Traditional authentication methods that rely on usernames and password integrity are widely considered to be broken. As organizations begin to move more sensitive data to cloud apps to take advantage of the productivity gains, the traditional perimeter expands to wherever the user is logging in from.
In other words, the identity becomes the perimeter. Threat agents have recognized this as a security gap and are exploiting your employees' tendency to reuse passwords across personal and professional accounts, among other weaknesses. Let’s discuss the types of identity attacks that are most likely to impact your organization.
Traditional authentication methods that rely on usernames and password integrity are widely considered to be broken. In fact, “Broken Authentication” sits at #2 in the OWASP Top 10 for application security risks. As organizations begin to move more sensitive data to cloud apps to take advantage of the productivity gains, the traditional perimeter expands to wherever the user is logging in from. In other words, the identity becomes the perimeter. Threat agents have recognized this as a security gap and are exploiting the natural proclivity for your employees to trust an inbound email from a familiar source, or their tendency to reuse passwords across personal and professional accounts. Let’s discuss the identity attacks that are most likely to impact your organization.
Attack #1: Broad-based phishing campaigns
Why are phishing campaigns such a popular method of attack?
Simply put, the numbers are in the attacker’s favor. A broad-based phishing campaign recognizes that threat agents have to gain access to only a few accounts or one admin account to compromise the organization. Yet with just a light touch of social engineering and a list of email addresses, phishing attacks can successfully compromise 1 out of 20 employees from even a well-trained organization.
Credential theft from phishing is often the first stage of the cyber kill chain. According to the Verizon 2017 Data Breach Investigations Report, 81% of breaches used stolen and/or weak credentials.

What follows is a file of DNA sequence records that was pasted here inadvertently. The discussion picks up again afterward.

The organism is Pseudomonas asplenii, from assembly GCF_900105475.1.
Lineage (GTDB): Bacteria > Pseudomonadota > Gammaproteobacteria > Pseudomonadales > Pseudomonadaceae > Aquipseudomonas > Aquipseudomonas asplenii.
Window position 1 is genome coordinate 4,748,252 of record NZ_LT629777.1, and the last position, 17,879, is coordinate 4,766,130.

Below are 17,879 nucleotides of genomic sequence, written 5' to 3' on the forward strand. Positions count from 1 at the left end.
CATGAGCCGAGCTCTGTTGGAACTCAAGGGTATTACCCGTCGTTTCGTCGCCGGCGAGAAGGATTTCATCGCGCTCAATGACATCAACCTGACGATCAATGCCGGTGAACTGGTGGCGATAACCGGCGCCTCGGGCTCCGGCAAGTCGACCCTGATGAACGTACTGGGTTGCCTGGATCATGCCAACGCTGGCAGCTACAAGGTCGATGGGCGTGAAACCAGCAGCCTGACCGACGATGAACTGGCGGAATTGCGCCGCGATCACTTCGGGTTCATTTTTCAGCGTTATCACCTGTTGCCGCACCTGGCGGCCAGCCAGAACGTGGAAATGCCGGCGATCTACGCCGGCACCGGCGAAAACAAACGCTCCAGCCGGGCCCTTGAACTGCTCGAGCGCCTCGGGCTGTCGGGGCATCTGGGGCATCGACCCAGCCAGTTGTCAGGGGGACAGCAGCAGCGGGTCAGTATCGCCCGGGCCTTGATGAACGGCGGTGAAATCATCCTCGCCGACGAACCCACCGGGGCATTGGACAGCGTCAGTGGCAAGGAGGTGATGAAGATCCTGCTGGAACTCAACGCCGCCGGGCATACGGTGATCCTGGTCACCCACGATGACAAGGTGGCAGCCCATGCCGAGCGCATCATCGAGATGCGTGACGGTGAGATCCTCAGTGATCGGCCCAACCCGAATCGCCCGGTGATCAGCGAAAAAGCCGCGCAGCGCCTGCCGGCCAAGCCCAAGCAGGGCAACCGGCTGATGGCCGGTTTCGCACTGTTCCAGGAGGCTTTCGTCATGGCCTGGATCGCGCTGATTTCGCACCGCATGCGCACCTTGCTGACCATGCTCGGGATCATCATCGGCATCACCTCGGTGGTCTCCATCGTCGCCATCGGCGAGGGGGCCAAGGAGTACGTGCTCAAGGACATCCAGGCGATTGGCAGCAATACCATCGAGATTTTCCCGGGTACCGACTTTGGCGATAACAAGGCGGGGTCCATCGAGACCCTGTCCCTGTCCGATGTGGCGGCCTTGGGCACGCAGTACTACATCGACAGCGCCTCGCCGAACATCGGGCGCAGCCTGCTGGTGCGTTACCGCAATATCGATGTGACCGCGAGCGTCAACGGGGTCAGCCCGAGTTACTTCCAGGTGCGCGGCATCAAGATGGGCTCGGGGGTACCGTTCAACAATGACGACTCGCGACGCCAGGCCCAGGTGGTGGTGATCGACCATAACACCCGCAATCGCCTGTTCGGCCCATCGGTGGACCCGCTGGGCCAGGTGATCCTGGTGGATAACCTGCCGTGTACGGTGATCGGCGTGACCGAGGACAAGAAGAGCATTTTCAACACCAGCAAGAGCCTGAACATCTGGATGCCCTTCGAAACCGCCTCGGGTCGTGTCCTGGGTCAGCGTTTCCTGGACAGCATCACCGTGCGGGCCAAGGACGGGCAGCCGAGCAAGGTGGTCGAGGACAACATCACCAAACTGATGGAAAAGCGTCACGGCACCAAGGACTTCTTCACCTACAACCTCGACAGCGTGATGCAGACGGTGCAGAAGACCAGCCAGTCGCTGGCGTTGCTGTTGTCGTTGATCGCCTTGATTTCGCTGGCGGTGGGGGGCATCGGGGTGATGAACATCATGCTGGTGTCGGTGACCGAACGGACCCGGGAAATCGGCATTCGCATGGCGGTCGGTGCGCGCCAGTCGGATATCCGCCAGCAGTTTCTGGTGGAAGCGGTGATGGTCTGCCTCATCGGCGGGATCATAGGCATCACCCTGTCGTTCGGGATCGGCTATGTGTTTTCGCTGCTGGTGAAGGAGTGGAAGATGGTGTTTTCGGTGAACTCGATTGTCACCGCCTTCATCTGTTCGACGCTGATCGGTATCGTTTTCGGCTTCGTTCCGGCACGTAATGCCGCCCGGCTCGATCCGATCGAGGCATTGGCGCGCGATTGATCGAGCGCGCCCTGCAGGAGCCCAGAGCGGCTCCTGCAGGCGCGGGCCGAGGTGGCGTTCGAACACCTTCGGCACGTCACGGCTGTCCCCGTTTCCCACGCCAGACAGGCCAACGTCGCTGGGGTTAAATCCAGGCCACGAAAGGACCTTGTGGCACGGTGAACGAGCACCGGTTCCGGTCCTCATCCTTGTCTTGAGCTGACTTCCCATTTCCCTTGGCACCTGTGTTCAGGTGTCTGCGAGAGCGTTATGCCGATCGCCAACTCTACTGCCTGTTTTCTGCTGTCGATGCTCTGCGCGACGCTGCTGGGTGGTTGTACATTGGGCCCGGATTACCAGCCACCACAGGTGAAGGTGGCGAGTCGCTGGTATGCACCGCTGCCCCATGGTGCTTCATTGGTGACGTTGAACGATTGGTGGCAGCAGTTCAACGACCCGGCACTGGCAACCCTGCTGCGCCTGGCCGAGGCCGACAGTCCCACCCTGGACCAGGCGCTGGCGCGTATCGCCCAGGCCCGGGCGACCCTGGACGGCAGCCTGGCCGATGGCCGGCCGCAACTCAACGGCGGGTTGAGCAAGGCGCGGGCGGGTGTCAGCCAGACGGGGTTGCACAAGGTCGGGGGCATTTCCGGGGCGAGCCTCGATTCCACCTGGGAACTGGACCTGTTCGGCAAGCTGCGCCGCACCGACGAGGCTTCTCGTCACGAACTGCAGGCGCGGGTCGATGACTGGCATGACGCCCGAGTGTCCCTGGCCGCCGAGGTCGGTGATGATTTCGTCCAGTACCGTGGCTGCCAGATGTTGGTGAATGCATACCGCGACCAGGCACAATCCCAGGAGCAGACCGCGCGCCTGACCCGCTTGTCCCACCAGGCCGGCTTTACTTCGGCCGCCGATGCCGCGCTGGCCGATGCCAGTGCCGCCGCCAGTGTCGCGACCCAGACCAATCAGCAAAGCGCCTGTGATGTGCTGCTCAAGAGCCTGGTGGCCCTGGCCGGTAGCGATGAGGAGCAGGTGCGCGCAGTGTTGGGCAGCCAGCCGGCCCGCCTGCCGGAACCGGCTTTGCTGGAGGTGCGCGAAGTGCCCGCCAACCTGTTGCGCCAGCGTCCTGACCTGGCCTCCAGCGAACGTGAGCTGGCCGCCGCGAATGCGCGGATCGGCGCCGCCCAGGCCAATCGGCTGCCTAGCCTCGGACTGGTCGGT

Anatomy of the attack:
- Attacker acquires a list of emails or phone numbers and designs a generic cal to action that's relevant for that list (such as a fake Google login page).
- The phishing message is broadly distributed, and the attacker waits to see which credentials are collected.
- The attacker user stolen credentials to access the data they are after or adopts that identity for a more targeted attack on a high-value employee.
Attack #2: Spear phishing campaigns
Spear phishing is a targeted form of phishing that often involves more research designing the target list and phishing message. As opposed to broad-based campaigns, spear phishing typically focuses on a small number of employees to evade automated filters. The level of social engineering is also more sophisticated, with messages being more personal and the malicious call-to-action playing on emotions such as curiosity, fear, or rewards.
Anatomy of the attack:
- Attacker picks targets carefully, doing extensive research across available resources such as social media or web presence
- Attacker crafts a phishing message designed to appear legitimate, such as pretending to be a colleague and referencing a topical situation, such as a recent company party that the attacker learned of online.
- The victim is compelled to enter credentials by appealing to his or her emotions, such as a curiosity to see photos from the party behind a fake login page.
- The attacker uses the credentials from the highvalue target to access sensitive data or execute the next stage of their attack.
Attack #3: Credential stuffing
Credential stuffing is a form of brute force attack that takes advantage of our struggle to select unique passwords across our various accounts. This is hardly surprising when you consider that the average American internet user has 150 online accounts requiring a password. Yet many of us have had account credentials compromised as part of a data breach.
Attackers leveraging credential stuffing will use these compromised credentials on several other websites to test if the login details are re-used. And they often are: 73% of passwords are duplicates, according to the TeleSign 2016 Consumer Account Security Report.